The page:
Belated Apology To My Health Teacher
Mr. N, you probably forget many of your students, but you remember me. I was impossible. I had your health class, and I was the biggest thorn in your side that you’ve probably ever had.
The stoners and future dropouts you could handle. They just cut up in class. They had no agenda but to alleviate boredom. What did you make of the political radical you had on your hands? What do you say to a teen chewing you out for promoting the idea that abstinence has advantages, when you’re already teaching one of the best comprehensive sex ed programs in the country? How do you tell a sixteen year old hothead about the limits of the possible? How could you tell me I didn’t know how good I had it?
(And, to be fair to me, you didn’t try. Like most of the staff, you were so sick of me that you pretty much blew me off. I might have listened; I was radical, but I was smart. Or you could have had the Women’s Studies teacher sit down with me and explain the Overton Window. I took her more seriously than I took you.)
So I sat in the back and hated you. I knew all the information in the curriculum, I was really invested in attacking anything that smacked of adopting Judeo-Christian morality, and I helped all the stoners cheat through every quiz. You must have known, and let me get away with it. I wasn’t that slick.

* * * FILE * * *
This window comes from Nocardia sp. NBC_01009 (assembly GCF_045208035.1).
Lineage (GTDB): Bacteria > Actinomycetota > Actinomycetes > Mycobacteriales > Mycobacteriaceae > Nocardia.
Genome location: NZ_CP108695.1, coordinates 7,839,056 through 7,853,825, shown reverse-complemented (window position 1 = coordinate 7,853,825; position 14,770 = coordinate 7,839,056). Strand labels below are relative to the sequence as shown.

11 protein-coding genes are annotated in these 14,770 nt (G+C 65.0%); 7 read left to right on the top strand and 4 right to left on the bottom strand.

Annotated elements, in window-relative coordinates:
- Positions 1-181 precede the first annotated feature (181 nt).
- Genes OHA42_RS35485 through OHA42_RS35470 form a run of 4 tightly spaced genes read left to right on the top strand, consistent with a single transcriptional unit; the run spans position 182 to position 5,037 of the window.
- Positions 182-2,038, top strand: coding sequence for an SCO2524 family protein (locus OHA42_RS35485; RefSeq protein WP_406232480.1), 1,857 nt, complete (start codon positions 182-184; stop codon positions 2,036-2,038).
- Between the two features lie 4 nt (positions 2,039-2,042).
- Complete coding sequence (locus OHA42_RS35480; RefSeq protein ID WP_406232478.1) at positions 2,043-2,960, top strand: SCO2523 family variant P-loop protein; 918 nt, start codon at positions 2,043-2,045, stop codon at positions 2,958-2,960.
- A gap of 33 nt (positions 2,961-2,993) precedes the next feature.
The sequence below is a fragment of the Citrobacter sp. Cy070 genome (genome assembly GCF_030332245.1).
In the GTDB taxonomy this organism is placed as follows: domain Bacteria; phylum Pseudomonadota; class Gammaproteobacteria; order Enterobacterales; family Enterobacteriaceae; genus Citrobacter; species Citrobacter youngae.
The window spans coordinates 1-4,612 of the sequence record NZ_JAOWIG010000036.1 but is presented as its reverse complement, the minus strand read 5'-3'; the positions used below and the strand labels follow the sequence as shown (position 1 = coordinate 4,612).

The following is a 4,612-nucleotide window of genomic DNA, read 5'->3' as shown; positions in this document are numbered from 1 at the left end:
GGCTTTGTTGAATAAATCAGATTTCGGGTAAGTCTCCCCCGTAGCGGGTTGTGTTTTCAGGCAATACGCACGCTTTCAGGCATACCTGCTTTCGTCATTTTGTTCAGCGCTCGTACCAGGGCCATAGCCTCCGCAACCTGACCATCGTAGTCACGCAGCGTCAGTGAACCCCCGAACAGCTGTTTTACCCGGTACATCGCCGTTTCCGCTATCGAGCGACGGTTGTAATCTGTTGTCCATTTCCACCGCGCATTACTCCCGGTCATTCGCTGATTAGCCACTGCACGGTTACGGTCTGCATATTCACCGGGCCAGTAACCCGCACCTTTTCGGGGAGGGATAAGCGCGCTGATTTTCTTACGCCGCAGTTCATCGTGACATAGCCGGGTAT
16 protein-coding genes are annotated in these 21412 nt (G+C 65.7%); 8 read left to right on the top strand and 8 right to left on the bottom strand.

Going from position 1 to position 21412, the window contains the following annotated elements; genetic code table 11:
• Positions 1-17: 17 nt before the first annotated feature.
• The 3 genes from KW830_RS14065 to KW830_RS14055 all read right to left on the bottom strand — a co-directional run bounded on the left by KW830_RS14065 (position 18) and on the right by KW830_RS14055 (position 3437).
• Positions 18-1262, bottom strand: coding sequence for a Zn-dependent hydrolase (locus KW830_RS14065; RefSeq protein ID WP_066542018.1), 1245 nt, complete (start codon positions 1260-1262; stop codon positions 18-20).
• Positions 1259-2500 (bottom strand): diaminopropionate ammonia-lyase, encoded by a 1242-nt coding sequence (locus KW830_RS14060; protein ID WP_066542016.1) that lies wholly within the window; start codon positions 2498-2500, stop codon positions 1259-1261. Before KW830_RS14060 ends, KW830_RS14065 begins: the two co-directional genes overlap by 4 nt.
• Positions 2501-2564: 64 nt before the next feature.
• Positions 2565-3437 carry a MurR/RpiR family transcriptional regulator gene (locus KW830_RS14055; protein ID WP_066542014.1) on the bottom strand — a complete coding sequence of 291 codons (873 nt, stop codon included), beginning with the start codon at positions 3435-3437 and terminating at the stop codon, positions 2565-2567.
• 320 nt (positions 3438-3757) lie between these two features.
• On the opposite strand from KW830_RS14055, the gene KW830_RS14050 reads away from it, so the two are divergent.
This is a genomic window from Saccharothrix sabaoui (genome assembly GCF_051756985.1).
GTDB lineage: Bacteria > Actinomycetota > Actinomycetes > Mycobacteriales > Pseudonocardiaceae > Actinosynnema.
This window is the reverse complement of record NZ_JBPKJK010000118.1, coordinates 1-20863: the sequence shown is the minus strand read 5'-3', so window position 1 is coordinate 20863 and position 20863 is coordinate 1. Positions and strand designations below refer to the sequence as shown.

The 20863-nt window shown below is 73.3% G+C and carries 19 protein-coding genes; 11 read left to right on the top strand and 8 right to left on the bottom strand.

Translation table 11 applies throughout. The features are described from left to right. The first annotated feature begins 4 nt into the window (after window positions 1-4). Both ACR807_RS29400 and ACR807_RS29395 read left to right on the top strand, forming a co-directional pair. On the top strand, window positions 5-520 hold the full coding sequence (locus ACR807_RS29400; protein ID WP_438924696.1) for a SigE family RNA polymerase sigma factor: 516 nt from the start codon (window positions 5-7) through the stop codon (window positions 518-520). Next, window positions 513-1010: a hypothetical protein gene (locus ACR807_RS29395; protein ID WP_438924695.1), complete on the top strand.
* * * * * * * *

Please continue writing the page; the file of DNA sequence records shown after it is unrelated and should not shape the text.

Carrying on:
So here’s my belated apology:
I’m sorry. You did right by us. It was the late 1980s. The nation was in shock at the scale of the HIV/AIDS epidemic, and in our Southern New England town where social conservatism lacked any political foothold, that was enough to make the school system level with the kids. We got a lot of real information: what all the STIs were and how they were transmitted, what infection rates looked like, all the birth control and STI-prevention methods, what they would do and how effectively. We even got that video with Rae Dawn Chong explaining anal sex, telling us that the anus was tighter and drier and required external lube as well as a condom. Wow! (It helped that, at 16, I thought Rae Dawn Chong was really hot.)
I can imagine a better program, of course. In fact, I did. I told you (in the way only self-righteous sixteen year olds can) how to make the program better. There are better programs at many universities. But what I didn’t understand at sixteen was that the education we got was as good a public school program as we could find then, better than anything the generation before got, and as I am reminded almost daily by younger readers on Feministing, almost immesurably better than what the kids get now that the religious conservatives have had a generation to pressure the schools.
I don’t remember and maybe couldn’t tell if you were behind the comprehensive curriculum or cringed at it, but you taught it and you tried to get us to listen — even the stoners, who I should have let sink or swim on those quizzes because they needed the information more than I did.
A generation later, I’m sorry for all the fuss. I was young. I didn’t understand.